The search for a president of Europe was both a success and a failure: the quality of the candidate approved, was overshadowed by the unsatisfactory method chosen to fill the position.

Herman Von Rompuy, the prime minister of Belgium accepted a job he did not seek. He sees his work as finding consensus among the 27 leaders who chose him to preside over the European Council. He is not expected to lead Europe further on the path to integration.

Making the choice of a president subject to back room negotiations among the heads of state/government of the EU membership reduced the stature, and the likely impact of the office. It was as if the major European leaders (French President Sarkozy, German Chancellor Merkl, and British Prime Minister Brown did not so much mind they were not being chosen European president, as they did mind that someone else would be a president, and wanted to limit his or her powers.

Under the terms of the Lisbon Treaty (which comes into effect Dec. 1) the European Union agreed to designate a President of the Council of Ministers for a two and one-half year term (renewable once).

The position was born out of compromise. Following the failure to adopt the proposed European Constitution, where a directly elected president was envisaged, the Lisbon Treaty redefined the European Council presidency (which had been held by European leaders for rotating six months terms) into a full-time position. Strikingly the post-Lisbon presidency confirms the European Union as being an inter-governmental agreement, and slows movement towards Europe as a federation of member states.

As well as naming a president, the European Council also designated a high representative for foreign policy and security, Baroness Catherine Ashton of Britain, for a five-year term. This position bears the genes of European federalism, as its occupant also becomes vice-chair of the European Commission, the body charged with administering the EU, and brings with it a budget and a clear mandate to formulate foreign policy proposals for the European Council. As well Lady Ashton is charged with setting up a diplomatic service, the European External Action Service, which will be taking up positions in capitals across the globe, as well as carrying out policies agreed by the European Council.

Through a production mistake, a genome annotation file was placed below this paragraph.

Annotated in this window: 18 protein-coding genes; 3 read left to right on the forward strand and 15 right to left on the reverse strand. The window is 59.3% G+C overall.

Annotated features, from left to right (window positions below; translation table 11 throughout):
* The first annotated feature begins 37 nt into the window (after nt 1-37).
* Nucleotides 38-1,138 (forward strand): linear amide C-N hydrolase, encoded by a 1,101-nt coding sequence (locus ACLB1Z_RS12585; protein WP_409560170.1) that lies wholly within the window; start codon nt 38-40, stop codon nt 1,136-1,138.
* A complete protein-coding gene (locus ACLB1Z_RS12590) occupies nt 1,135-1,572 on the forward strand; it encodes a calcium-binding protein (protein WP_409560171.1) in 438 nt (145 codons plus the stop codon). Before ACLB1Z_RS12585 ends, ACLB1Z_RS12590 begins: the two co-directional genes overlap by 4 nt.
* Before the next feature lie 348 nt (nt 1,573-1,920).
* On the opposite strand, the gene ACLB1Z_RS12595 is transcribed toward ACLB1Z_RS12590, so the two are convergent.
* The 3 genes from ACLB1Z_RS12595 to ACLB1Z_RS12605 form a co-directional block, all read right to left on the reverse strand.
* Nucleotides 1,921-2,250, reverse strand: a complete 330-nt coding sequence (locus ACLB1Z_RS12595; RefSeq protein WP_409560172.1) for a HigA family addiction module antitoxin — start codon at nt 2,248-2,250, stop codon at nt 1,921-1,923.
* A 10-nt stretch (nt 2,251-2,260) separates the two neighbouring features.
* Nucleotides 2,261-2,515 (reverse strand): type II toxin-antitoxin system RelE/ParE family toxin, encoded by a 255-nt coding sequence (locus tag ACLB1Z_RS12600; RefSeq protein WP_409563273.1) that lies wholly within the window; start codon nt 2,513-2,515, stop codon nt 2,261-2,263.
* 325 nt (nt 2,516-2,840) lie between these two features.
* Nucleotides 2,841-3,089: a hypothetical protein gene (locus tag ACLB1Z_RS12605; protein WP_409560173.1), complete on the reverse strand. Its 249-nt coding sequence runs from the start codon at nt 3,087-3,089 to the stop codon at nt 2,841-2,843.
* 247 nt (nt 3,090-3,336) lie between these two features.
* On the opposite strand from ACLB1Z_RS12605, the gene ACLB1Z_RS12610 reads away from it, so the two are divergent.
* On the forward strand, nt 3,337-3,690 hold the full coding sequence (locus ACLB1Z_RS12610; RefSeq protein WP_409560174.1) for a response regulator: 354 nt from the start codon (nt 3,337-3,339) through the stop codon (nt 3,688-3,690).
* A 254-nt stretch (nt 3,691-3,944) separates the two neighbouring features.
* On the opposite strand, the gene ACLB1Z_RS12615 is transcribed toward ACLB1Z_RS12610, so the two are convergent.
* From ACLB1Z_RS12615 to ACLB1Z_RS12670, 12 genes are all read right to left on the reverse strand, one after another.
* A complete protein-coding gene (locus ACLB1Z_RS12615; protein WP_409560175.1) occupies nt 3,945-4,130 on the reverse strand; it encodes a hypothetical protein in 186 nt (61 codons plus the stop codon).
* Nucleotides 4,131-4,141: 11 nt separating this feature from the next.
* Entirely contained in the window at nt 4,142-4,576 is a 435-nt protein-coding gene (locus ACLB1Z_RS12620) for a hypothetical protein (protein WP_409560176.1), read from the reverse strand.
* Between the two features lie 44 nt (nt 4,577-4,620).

Having Europe speak with one voice on foreign policy was an aim of the Lisbon Treaty. As Secretary of State under Richard Nixon in the 1970s, Henry Kissinger famously asked: “who do I call when I want to call Europe?”

Ashton takes over a better defined foreign ministry, but the enhanced institutional support does not lessen the tensions between the 27 member states about what European foreign policy should look like.

Every time Europeans have been ready to choose more integration among member states, they have chosen instead to expand the membership. From the initial three Benelux countries, to the Europe of six, of nine, of 12 and 15, to the much enlarged European Union of 27 today, at every step the project has been about creating a common economic space, without forging a concomitant political unity.

French president Sarkozy first backed Tony Blair for the position of European president, hoping to head off the anti-European attack that will come from Britain with the expected election next year of a Conservative Eurosceptic government to replace Gordon Brown and New Labour. Blair proved unacceptable to the social democratic, socialist and green party groupings at the European parliament. It was hoped that David Miliband, British Foreign Minister, could be recruited to the new European Foreign policy position. When he demurred (to pursue Brown’s job when it opens?) Ashton was put forward by Britain. With a left, woman candidate, the presidency became open to a conservative male.

Interestingly, if Miliband (son of the respected Marxist political sociologist Ralph Miliband who was originally from Belgium) had said yes, the candidacy of former (1999-2007) Latvian President Vaira Vīķe-Freiberga for the presidency would have been a real option. Born in Riga, Latvia, she spent most of her life in Canada teaching in the psychology department at the University of Montreal from 1965 until 1998, when she returned to her native land, and swiftly took on the top political job.

Duncan Cameron writes from France.